Discovering Spiritual Truths & Celebrating God's Grace in the Every Day Happenings of Life.
The New York Football Giants are undefeated. Granted, it is only one game. But nevertheless—after over five and half years of not being a single game over .500—my favorite football team finally has a winning record. Long-suffering Big Blue fans have to enjoy this while it lasts!
What I appreciated most about the news stories in the aftermath of their first win of the season, were the pictures and the videos that showed the camaraderie and unity in the locker room. As they relished in the shocking victory, they were cheering and dancing together. Players and coaches together were bouncing around with enthusiasm and exhilaration. They were excited and having fun. They were celebrating together. They won and it felt so good. After the debacle of a putrid last season, and a decade-long embarrassing swoon, this team is starting to set itself up for success. They are starting to build a winning culture. (I hope!)
As we enter the fall season and begin our churchwide Red Letter Challenge, my hope and prayer is that we will see everyone in our church come together likewise. That we will start dreaming big about how bright our future will be. That we will look to our coach, Jesus Himself, and embrace His mission-minded, winning culture. One of our members recently shared with me the worship numbers from when King of Kings started, when two churches (Parsippany and Boonton) merged together 65 years ago. Can you believe they were worshiping close to 275 each Sunday? Wow! How awesome is that! But these “glory days” are not just behind us, they can be our future as well. Much like any football team, you need everyone to be present and everyone to buy in. It is time to be excited about getting together. It is time to be a church that is proud of who we are and what we believe. It is time for us to start singing and dancing in the locker room. To be a place where people are excited to come be a part of it, where we are proud to invite others to join us!
“Finding good players is easy. Getting them to play together is another story.” (Casey Stengel)
“I was glad when they said to me, “Let us go to the house of the LORD.” (Psalm 122:1)
There is a common misnomer out there, that for a church to be healthy, it has to be huge. If a church is bigger, it must be better. This pitfall is one I often struggle with as a pastor, comparing the numbers and ministries of one church to another. I do it here. I did it in the Midwest. Bigger is better. The larger the church, the better the pastor. The more ministry "programs" they provide, the more impressive they are. Consequently, the smaller the church, the lazier and more incapable the pastor must be. Making use of this faulty logic, a small church must be an unhealthy church. But this is not necessarily the case! Such misguided commentary is a deceptive lie of the devil to destroy and demoralize faithful believers. The size of a church has no direct correlation to the effectiveness of a church. To be sure, a church of any size, that has no desire or plan to grow has lost sight of their mission. They've begun a decline that is inevitable, whether it is evident in the numbers or not. If a church, of any size, abandons the Word of God its days are numbered. If it slips into a self-serving or a survival mode and cares nothing about reaching people in its community, then it has become unhealthy. Numbers do matter of course, especially when they are indicative of Kingdom growth. But just because a church does not draw thousands to weekly worship services and upon a sprawling, college-like campus, does not mean they are unhealthy. This is especially relevant and encouraging news for our church—and for most congregations in the Northeast.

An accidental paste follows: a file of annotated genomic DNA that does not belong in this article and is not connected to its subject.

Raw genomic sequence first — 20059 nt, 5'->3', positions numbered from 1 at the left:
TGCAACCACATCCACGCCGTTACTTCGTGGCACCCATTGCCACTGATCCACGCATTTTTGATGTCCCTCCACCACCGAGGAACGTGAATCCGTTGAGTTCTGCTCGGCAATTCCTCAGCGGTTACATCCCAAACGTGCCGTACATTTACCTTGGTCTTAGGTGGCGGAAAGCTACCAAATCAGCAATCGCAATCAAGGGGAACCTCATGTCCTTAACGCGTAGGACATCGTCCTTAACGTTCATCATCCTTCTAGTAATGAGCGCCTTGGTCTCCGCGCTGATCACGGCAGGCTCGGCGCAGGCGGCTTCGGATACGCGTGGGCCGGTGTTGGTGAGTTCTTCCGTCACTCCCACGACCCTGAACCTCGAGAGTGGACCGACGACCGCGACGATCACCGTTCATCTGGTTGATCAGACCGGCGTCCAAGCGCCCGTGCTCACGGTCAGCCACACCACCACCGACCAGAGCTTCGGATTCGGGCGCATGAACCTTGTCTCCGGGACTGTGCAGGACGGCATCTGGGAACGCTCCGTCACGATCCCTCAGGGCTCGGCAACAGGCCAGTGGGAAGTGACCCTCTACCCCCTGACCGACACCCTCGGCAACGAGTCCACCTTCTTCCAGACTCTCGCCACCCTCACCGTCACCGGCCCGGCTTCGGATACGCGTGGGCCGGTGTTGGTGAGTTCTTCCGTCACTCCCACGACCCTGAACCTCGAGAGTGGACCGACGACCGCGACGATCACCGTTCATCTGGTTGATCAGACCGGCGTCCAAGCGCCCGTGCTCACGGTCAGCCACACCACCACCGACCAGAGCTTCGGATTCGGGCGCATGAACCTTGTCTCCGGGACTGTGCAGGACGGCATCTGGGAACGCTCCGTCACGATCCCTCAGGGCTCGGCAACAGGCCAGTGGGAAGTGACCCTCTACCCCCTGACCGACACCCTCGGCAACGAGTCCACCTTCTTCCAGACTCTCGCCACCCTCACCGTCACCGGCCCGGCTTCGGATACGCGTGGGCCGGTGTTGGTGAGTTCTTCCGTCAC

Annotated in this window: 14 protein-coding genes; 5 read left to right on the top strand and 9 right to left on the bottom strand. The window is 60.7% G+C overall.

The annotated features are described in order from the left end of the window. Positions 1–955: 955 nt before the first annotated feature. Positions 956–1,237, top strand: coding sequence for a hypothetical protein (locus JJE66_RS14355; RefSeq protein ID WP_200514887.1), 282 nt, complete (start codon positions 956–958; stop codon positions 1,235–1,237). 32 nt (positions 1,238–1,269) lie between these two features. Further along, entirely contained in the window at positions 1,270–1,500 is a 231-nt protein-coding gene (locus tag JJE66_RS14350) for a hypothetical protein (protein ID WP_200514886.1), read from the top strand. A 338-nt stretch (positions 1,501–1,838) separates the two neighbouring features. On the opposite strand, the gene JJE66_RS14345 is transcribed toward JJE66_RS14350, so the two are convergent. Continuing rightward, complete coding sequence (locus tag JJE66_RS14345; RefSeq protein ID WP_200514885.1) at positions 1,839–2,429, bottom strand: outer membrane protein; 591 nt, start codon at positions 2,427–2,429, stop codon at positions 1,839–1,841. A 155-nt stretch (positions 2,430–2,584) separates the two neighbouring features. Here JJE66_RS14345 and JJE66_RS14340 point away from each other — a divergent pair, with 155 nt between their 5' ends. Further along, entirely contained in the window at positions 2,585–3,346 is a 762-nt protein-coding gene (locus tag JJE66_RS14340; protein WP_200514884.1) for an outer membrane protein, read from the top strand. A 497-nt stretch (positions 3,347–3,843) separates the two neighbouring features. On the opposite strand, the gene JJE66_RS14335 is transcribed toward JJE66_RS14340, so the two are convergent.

The reality is that most churches in America are not mega-churches. According to a study done in 2018, the average size of an American Christian congregation was 75 people. Four years later, and post-pandemic, I wouldn’t think that number has changed. If anything, it has probably shrunk a little. Over 90% of churches in the US have a total membership of 350 or less. We are not alone. We are not unique. The good news is that we can be both a small church and a healthy church. More importantly, our viability and long-term health is not exclusively tied up in our roster role call. We can be healthy. We can be a mission-driven, difference-making church. During the first next several months, our church leadership is going to wrestle with what it looks like for our church to be a healthy church. Then we are going to fine tune our mission, unique to us here at King of Kings Lutheran Church & Preschool. What is the mission and identity of our church? What is God calling us to do and be in our community? What is our potential in Christ? Please pray for our church leadership as we begin these intentional dialogues; pray that the Holy Spirit will enlighten and inspire us. And if you have some thoughts of your own and would like to be involved in the conversation, please reach out. I’d love to get together and talk!
We may be small, in comparison to the nearby Catholic or non-denominational churches around us. But thankfully that doesn’t matter. We are mighty and we'll continue to be faithful!
“It's not the size of the dog in the fight, it's the size of the fight in the dog.” (Mark Twain)
“It's not the size of the dreamer, it's the size of the dream.” (Josh Ryan Evans)
Pastor Steve Vera